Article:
Bob Valesente was fired yesterday as football coach at Kansas. His Jayhawks failed to win a Big Eight game in two seasons.

Athletic Director Bob Frederick acknowledged it was a decision that will be unpopular with the KU faculty, who were pleased with the way Valesente had restored academic integrity to the football program. "They will just have to trust me at this point," Frederick said. "We're going to hire a person with the same {academic} commitment."

Frederick said Earle Bruce, the fired Ohio State coach, and former Kansas assistant John Hadl would be considered if they were interested. He set a Dec. 7 application deadline.

Valesente, 47, had two years left on a four-year contract paying him an estimated $70,000 annually. His KU teams went 4-17-1, this season beating only Division I-AA Southern Illinois (by 16-15) and tying Kansas State. He said he was not given enough time to turn around the program, which with K-State's is among the nation's worst in terms of winning. "We needed," he said, "to first stop the academic attrition." . . .

A judge in Columbus turned down a request for a temporary restraining order to save Bruce's job as the dispute over last week's firing moved from campus to courtroom. The request was part of an individual suit by lawyer Phillip D. Cameron, a former Ohio State baseball player . . .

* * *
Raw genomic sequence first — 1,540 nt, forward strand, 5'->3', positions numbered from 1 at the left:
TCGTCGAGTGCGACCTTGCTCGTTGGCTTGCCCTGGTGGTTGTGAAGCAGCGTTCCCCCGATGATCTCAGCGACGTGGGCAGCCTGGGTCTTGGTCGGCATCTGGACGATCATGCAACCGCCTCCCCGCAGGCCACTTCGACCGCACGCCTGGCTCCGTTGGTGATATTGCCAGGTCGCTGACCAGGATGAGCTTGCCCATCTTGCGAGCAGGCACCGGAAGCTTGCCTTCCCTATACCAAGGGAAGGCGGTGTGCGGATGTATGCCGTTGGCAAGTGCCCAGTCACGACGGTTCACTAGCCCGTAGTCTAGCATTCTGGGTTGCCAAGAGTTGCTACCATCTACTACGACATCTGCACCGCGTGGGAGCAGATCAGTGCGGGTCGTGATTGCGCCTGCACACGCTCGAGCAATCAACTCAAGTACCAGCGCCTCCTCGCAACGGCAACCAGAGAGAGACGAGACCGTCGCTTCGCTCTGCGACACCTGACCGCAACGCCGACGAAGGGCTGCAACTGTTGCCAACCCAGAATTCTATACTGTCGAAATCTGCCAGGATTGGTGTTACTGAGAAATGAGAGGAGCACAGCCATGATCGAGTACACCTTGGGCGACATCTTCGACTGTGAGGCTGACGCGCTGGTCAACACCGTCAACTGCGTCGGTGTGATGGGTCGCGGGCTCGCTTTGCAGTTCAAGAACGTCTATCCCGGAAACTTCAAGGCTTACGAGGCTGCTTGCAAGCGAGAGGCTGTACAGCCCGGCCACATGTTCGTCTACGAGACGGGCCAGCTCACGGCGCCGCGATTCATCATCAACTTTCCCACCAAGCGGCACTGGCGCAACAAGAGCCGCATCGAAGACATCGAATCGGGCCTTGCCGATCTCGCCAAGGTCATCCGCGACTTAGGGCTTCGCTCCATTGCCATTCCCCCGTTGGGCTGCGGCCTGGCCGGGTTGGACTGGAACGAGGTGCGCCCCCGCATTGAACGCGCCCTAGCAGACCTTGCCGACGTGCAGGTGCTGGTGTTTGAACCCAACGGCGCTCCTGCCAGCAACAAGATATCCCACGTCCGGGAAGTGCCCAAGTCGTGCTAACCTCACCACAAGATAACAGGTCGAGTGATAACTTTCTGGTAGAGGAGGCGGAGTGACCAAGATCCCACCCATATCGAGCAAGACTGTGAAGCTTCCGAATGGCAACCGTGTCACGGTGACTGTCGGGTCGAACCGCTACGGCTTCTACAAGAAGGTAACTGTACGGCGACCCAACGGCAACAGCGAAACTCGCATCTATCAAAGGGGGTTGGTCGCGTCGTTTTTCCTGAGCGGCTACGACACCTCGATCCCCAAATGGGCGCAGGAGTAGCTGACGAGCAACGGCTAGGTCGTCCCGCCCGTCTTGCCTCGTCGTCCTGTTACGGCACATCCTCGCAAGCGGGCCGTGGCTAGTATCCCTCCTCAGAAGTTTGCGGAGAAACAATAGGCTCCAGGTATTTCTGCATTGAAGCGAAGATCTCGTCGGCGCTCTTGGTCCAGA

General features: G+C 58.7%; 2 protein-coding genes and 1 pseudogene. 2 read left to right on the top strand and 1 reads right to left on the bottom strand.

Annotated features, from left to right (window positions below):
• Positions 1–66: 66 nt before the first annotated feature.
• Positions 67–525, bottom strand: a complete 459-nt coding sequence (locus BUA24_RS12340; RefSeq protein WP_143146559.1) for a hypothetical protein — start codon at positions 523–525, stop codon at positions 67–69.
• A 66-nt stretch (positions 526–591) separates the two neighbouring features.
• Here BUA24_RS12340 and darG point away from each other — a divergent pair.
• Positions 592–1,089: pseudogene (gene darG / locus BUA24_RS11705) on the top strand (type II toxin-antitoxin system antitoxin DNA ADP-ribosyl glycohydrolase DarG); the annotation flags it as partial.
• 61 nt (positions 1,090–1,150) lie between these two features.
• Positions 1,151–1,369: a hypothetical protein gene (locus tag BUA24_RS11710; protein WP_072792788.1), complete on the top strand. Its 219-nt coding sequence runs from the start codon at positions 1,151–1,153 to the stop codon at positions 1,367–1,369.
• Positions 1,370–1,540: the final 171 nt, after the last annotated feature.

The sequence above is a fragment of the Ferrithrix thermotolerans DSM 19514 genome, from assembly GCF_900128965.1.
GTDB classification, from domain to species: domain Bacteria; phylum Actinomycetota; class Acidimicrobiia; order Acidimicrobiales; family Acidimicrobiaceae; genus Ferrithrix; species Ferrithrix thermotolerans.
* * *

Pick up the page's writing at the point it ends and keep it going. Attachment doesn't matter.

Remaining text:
Oklahoma (11-0) captured 48 of 50 first-place votes to vault back to No. 1 in the UPI board of coaches' football rankings, and Orange Bowl opponent Miami (9-0) moved to No. 2.

Florida State (10-1) advanced to No. 3 and Syracuse (11-0) to No. 4 as Nebraska (9-1 after its loss to Oklahoma) slipped to No. 5.

Only the top four seem to have any chance for the national championship once the bowls are played.

Complete rankings, E7 . . .

Michael Dean Perry, the Clemson defensive tackle who broke the tackles-for-loss mark set by his brother William Perry, is the Atlantic Coast Conference football player of the year, Associated Press version.

Perry, a 275-pound senior, now has 60 tackles for losses, and in winning the award, he captured seven of the 10 votes cast by a panel of ACC sportswriters and broadcasters. Defensive back Norris Davis, a North Carolina senior out of Reston's South Lakes High School who scored five touchdowns on defense in 1987, gained two votes and Scott Secules, the Virginia quarterback from Centreville's Chantilly High, one.